Last Sunday morning about 7 o'clock, five companies of our Regiment, B, D, E, F and G, were ordered up, and with the rest of Weitzel's brigade began moving around to the left, leaving the other five companies for picket on our lines. About daylight we arrived at the mouth of a deep ravine which our men had been clearing out for the purpose of making a charge on some earthworks ruining parallel with it. They wanted these works to plant some artillery on. Our artillery began to roar about this time, throwing shot and shell over our heads into the rebel lines, and soon we heard the yells of our boys charging on the works, and then how the muskets popped. We pushed along through the ravine as fast as we could, and soon it came our turn to charge. We had to file right, out of the ravine and go up a hill, over logs and brush about ten rods, to the rebel breastworks. From the time we filed out of the ravine until we got within a rod of the works, it was a continual whiz of bullets sounding more like bees swarming than anything else. Capt. Tucker was at the head of the company until we filed out of the ravine, he stopped on the corner saying, "I don't know about going in there." As the rear of the company passed by he rushed toward the head, and was within two feet of me when a bullet entered his breast and he fell over a log exclaiming, "Oh, my God! I am shot," and died within fifteen minutes. The last words he said were to tell his friends that he died for his country. I had just seen Capt. Tucker fall when four men came down with Col. Smith, who was shot at the head of the Regiment, the ball passing near his spine. He died last night and his body is now on the way home. Capt. Tucker was burried [sic] at Baton Rouge. We rushed on over every conceivable obstacle, the bullets flying thicker than hailstones all the time, and finally reached the foot of a little hill, about a rod from their works, which partly covered us from their fire. Major Morse was shot through the ankle, and there was no one to lead the regiment. They called for the Captain of Co. B, but he was no where to be found. Capt. Fitch of Co. F, had been wounded, and there were but two officers of our regiment to be found, Lieuts. Searles and Corbin of our company. The 160th N. Y. were supporting us. Their cowardly old Colonel kept bellowing for an officer of the 114th. Finally, as he was the senior officer on the field, he got orders to take command of the brigade and charge again. Instead of taking the lead as Col. Smith had done, he lay down in a ditch and roared out for the 114th to go on, saying he would support us. Lieuts. Searles and Corbin made a dash and the boys after them. Corbin was going into the ditch in front of the works when he was shot in the head, killed instantly and fell into the ditch. Searles received two balls in his leg and one through his body, but they think he will recover. Andrew Sawdy was shot just over the heart, the ball passing down and out at his side. We were afraid he would die at first, but he is better now and has gone to Baton Rouge—Leroy Woods was wounded in the leg, rather serious but not dangerous. Alberto Fish, of Cole Hill, was laying by my side when a bullet from the left struck him in the leg and passing down on the bone. I believe that was all that were wounded from our way. There were 13 wounded in our company besides Capt. Tucker and Lieut. Corbin. We rallied twice after making the first charge, but it was impossible for men to go over the bank as fast as the rebels would mow them down. Our regiment was then ordered to the rear and finally got out, or part of it did. There were 86 killed and wounded in the 114th.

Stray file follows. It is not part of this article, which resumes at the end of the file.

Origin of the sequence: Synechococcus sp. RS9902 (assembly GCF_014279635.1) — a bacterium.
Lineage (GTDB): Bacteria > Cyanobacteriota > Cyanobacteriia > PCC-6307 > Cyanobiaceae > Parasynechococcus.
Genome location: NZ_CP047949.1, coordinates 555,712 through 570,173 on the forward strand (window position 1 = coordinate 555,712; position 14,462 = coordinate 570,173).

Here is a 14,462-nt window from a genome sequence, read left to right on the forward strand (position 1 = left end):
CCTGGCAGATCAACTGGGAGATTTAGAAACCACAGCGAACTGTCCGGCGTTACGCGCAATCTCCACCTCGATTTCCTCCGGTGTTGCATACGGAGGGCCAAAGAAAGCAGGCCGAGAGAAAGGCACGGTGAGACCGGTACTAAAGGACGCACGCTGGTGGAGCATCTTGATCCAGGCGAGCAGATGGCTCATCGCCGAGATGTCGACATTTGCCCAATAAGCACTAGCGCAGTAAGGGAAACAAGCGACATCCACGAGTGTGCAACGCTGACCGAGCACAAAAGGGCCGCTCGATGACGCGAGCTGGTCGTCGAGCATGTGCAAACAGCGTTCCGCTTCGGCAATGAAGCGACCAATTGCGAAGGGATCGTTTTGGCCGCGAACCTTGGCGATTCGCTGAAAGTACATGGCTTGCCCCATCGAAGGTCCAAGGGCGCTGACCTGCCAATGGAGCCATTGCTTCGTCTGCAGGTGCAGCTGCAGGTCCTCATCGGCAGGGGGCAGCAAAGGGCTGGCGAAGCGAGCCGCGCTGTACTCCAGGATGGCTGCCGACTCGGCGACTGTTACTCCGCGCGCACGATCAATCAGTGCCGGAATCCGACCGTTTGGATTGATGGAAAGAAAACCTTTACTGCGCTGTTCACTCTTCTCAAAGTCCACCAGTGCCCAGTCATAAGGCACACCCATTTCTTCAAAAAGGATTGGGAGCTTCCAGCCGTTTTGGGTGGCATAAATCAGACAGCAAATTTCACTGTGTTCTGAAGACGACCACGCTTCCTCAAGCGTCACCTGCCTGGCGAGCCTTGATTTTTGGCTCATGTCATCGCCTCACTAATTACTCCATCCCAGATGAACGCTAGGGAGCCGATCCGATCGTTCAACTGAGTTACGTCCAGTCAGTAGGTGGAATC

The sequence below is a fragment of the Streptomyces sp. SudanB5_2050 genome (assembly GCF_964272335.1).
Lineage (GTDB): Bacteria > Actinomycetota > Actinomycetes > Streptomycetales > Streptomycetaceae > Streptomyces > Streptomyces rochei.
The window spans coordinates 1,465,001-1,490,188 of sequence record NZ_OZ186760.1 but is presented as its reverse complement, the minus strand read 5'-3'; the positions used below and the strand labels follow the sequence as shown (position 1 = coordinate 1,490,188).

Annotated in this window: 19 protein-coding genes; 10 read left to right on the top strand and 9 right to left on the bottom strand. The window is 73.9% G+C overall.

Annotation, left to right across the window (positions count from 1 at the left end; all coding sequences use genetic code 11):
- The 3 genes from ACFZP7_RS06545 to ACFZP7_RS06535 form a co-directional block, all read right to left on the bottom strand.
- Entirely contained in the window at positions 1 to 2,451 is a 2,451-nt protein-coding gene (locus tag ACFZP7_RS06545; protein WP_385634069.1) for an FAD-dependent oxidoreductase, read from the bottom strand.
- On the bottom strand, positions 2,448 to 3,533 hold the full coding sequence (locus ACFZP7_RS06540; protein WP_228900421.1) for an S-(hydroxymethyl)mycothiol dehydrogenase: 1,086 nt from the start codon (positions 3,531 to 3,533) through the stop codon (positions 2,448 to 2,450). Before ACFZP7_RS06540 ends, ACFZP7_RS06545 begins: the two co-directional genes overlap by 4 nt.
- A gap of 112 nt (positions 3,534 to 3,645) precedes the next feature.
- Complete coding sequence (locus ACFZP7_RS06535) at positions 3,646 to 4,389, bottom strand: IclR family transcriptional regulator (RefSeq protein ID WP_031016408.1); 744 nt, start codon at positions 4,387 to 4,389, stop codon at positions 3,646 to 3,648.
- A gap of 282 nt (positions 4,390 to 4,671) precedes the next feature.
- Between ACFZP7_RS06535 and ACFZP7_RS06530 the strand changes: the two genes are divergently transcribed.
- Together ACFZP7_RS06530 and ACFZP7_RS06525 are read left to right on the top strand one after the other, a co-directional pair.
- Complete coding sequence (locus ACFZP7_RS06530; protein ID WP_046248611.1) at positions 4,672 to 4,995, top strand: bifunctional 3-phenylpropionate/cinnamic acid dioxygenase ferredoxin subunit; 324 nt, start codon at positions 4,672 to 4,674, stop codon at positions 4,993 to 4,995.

C. E. T.